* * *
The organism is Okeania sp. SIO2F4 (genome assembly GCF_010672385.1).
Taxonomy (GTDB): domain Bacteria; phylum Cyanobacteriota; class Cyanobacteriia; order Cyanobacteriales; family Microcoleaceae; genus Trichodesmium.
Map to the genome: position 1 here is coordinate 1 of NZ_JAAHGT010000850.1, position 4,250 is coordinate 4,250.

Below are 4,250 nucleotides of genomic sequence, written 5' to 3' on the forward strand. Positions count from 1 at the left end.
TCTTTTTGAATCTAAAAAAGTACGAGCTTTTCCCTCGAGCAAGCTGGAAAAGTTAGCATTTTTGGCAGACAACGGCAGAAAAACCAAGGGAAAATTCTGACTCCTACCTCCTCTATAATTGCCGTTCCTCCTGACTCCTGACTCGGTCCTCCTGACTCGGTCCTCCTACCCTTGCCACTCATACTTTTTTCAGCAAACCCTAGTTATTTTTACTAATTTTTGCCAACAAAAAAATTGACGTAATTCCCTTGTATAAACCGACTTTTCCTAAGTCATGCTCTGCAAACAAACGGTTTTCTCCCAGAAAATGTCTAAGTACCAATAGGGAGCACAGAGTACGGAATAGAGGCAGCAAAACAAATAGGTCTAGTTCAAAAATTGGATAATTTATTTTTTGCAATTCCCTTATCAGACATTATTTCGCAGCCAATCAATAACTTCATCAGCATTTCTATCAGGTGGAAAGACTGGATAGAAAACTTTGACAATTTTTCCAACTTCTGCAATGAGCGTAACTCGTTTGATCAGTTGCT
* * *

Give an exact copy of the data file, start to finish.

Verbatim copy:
The organism is Okeania sp. SIO2F4 (genome assembly GCF_010672385.1).
Taxonomy (GTDB): domain Bacteria; phylum Cyanobacteriota; class Cyanobacteriia; order Cyanobacteriales; family Microcoleaceae; genus Trichodesmium.
Map to the genome: position 1 here is coordinate 1 of NZ_JAAHGT010000850.1, position 4,250 is coordinate 4,250.

Below are 4,250 nucleotides of genomic sequence, written 5' to 3' on the forward strand. Positions count from 1 at the left end.
TCTTTTTGAATCTAAAAAAGTACGAGCTTTTCCCTCGAGCAAGCTGGAAAAGTTAGCATTTTTGGCAGACAACGGCAGAAAAACCAAGGGAAAATTCTGACTCCTACCTCCTCTATAATTGCCGTTCCTCCTGACTCCTGACTCGGTCCTCCTGACTCGGTCCTCCTACCCTTGCCACTCATACTTTTTTCAGCAAACCCTAGTTATTTTTACTAATTTTTGCCAACAAAAAAATTGACGTAATTCCCTTGTATAAACCGACTTTTCCTAAGTCATGCTCTGCAAACAAACGGTTTTCTCCCAGAAAATGTCTAAGTACCAATAGGGAGCACAGAGTACGGAATAGAGGCAGCAAAACAAATAGGTCTAGTTCAAAAATTGGATAATTTATTTTTTGCAATTCCCTTATCAGACATTATTTCGCAGCCAATCAATAACTTCATCAGCATTTCTATCAGGTGGAAAGACTGGATAGAAAACTTTGACAATTTTTCCAACTTCTGCAATGAGCGTAACTCGTTTGATCAGTTGCT